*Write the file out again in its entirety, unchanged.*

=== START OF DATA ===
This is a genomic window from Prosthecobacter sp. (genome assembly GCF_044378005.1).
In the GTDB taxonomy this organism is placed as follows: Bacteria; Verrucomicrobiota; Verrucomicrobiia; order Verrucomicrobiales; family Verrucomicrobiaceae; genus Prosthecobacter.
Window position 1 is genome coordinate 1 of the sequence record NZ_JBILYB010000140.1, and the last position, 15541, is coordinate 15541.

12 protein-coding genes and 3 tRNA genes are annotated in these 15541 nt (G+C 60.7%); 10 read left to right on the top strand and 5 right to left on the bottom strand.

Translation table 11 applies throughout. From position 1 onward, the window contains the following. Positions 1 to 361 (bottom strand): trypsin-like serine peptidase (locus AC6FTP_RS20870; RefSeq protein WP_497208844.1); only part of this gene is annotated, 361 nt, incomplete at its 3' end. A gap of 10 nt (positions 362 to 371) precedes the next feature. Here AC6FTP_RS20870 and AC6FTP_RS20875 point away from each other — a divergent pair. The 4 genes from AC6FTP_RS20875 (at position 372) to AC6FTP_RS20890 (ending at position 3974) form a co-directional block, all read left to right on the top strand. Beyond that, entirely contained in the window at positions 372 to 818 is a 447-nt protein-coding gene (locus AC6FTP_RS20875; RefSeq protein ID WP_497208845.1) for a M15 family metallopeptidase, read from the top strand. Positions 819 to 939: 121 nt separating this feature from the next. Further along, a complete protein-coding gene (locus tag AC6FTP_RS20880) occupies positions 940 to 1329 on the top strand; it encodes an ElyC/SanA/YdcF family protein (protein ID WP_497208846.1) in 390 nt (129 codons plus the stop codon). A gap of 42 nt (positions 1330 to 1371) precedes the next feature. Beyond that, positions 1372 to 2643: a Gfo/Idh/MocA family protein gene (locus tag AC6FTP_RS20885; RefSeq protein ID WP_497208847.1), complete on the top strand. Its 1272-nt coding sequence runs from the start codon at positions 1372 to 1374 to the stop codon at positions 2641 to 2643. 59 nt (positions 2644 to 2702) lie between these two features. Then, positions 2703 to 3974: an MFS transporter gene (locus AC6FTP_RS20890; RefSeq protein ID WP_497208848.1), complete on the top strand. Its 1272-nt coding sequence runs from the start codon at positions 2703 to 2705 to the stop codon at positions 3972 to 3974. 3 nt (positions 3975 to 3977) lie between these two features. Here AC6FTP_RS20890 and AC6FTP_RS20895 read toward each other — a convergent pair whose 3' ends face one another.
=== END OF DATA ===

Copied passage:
This is a genomic window from Prosthecobacter sp. (genome assembly GCF_044378005.1).
In the GTDB taxonomy this organism is placed as follows: Bacteria; Verrucomicrobiota; Verrucomicrobiia; order Verrucomicrobiales; family Verrucomicrobiaceae; genus Prosthecobacter.
Window position 1 is genome coordinate 1 of the sequence record NZ_JBILYB010000140.1, and the last position, 15541, is coordinate 15541.

12 protein-coding genes and 3 tRNA genes are annotated in these 15541 nt (G+C 60.7%); 10 read left to right on the top strand and 5 right to left on the bottom strand.

Translation table 11 applies throughout. From position 1 onward, the window contains the following. Positions 1 to 361 (bottom strand): trypsin-like serine peptidase (locus AC6FTP_RS20870; RefSeq protein WP_497208844.1); only part of this gene is annotated, 361 nt, incomplete at its 3' end. A gap of 10 nt (positions 362 to 371) precedes the next feature. Here AC6FTP_RS20870 and AC6FTP_RS20875 point away from each other — a divergent pair. The 4 genes from AC6FTP_RS20875 (at position 372) to AC6FTP_RS20890 (ending at position 3974) form a co-directional block, all read left to right on the top strand. Beyond that, entirely contained in the window at positions 372 to 818 is a 447-nt protein-coding gene (locus AC6FTP_RS20875; RefSeq protein ID WP_497208845.1) for a M15 family metallopeptidase, read from the top strand. Positions 819 to 939: 121 nt separating this feature from the next. Further along, a complete protein-coding gene (locus tag AC6FTP_RS20880) occupies positions 940 to 1329 on the top strand; it encodes an ElyC/SanA/YdcF family protein (protein ID WP_497208846.1) in 390 nt (129 codons plus the stop codon). A gap of 42 nt (positions 1330 to 1371) precedes the next feature. Beyond that, positions 1372 to 2643: a Gfo/Idh/MocA family protein gene (locus tag AC6FTP_RS20885; RefSeq protein ID WP_497208847.1), complete on the top strand. Its 1272-nt coding sequence runs from the start codon at positions 1372 to 1374 to the stop codon at positions 2641 to 2643. 59 nt (positions 2644 to 2702) lie between these two features. Then, positions 2703 to 3974: an MFS transporter gene (locus AC6FTP_RS20890; RefSeq protein ID WP_497208848.1), complete on the top strand. Its 1272-nt coding sequence runs from the start codon at positions 2703 to 2705 to the stop codon at positions 3972 to 3974. 3 nt (positions 3975 to 3977) lie between these two features. Here AC6FTP_RS20890 and AC6FTP_RS20895 read toward each other — a convergent pair whose 3' ends face one another.